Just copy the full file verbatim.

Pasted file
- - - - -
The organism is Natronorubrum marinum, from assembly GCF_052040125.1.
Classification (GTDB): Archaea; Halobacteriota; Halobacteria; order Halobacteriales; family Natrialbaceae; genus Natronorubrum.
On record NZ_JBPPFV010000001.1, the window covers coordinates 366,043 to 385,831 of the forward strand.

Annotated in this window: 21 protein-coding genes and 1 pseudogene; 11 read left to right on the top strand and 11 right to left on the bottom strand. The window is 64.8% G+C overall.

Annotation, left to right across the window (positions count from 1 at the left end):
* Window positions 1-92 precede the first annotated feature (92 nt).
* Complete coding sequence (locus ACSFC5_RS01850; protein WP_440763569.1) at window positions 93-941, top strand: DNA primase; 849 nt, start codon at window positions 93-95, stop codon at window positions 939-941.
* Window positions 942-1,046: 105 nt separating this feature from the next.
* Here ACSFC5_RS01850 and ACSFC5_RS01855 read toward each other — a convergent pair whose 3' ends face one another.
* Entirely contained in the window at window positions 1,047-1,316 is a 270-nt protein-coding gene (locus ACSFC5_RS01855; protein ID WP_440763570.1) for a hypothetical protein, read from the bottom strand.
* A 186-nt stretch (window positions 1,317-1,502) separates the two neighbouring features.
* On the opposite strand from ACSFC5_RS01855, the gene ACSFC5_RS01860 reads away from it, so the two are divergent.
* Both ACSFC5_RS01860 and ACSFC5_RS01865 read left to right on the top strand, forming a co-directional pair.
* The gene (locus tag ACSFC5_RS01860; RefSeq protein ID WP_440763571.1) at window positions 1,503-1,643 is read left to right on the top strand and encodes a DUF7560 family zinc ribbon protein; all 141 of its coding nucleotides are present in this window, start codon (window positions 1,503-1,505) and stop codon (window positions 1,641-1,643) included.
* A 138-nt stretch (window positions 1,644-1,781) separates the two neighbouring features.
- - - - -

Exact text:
The organism is Natronorubrum marinum, from assembly GCF_052040125.1.
Classification (GTDB): Archaea; Halobacteriota; Halobacteria; order Halobacteriales; family Natrialbaceae; genus Natronorubrum.
On record NZ_JBPPFV010000001.1, the window covers coordinates 366,043 to 385,831 of the forward strand.

Annotated in this window: 21 protein-coding genes and 1 pseudogene; 11 read left to right on the top strand and 11 right to left on the bottom strand. The window is 64.8% G+C overall.

Annotation, left to right across the window (positions count from 1 at the left end):
* Window positions 1-92 precede the first annotated feature (92 nt).
* Complete coding sequence (locus ACSFC5_RS01850; protein WP_440763569.1) at window positions 93-941, top strand: DNA primase; 849 nt, start codon at window positions 93-95, stop codon at window positions 939-941.
* Window positions 942-1,046: 105 nt separating this feature from the next.
* Here ACSFC5_RS01850 and ACSFC5_RS01855 read toward each other — a convergent pair whose 3' ends face one another.
* Entirely contained in the window at window positions 1,047-1,316 is a 270-nt protein-coding gene (locus ACSFC5_RS01855; protein ID WP_440763570.1) for a hypothetical protein, read from the bottom strand.
* A 186-nt stretch (window positions 1,317-1,502) separates the two neighbouring features.
* On the opposite strand from ACSFC5_RS01855, the gene ACSFC5_RS01860 reads away from it, so the two are divergent.
* Both ACSFC5_RS01860 and ACSFC5_RS01865 read left to right on the top strand, forming a co-directional pair.
* The gene (locus tag ACSFC5_RS01860; RefSeq protein ID WP_440763571.1) at window positions 1,503-1,643 is read left to right on the top strand and encodes a DUF7560 family zinc ribbon protein; all 141 of its coding nucleotides are present in this window, start codon (window positions 1,503-1,505) and stop codon (window positions 1,641-1,643) included.
* A 138-nt stretch (window positions 1,644-1,781) separates the two neighbouring features.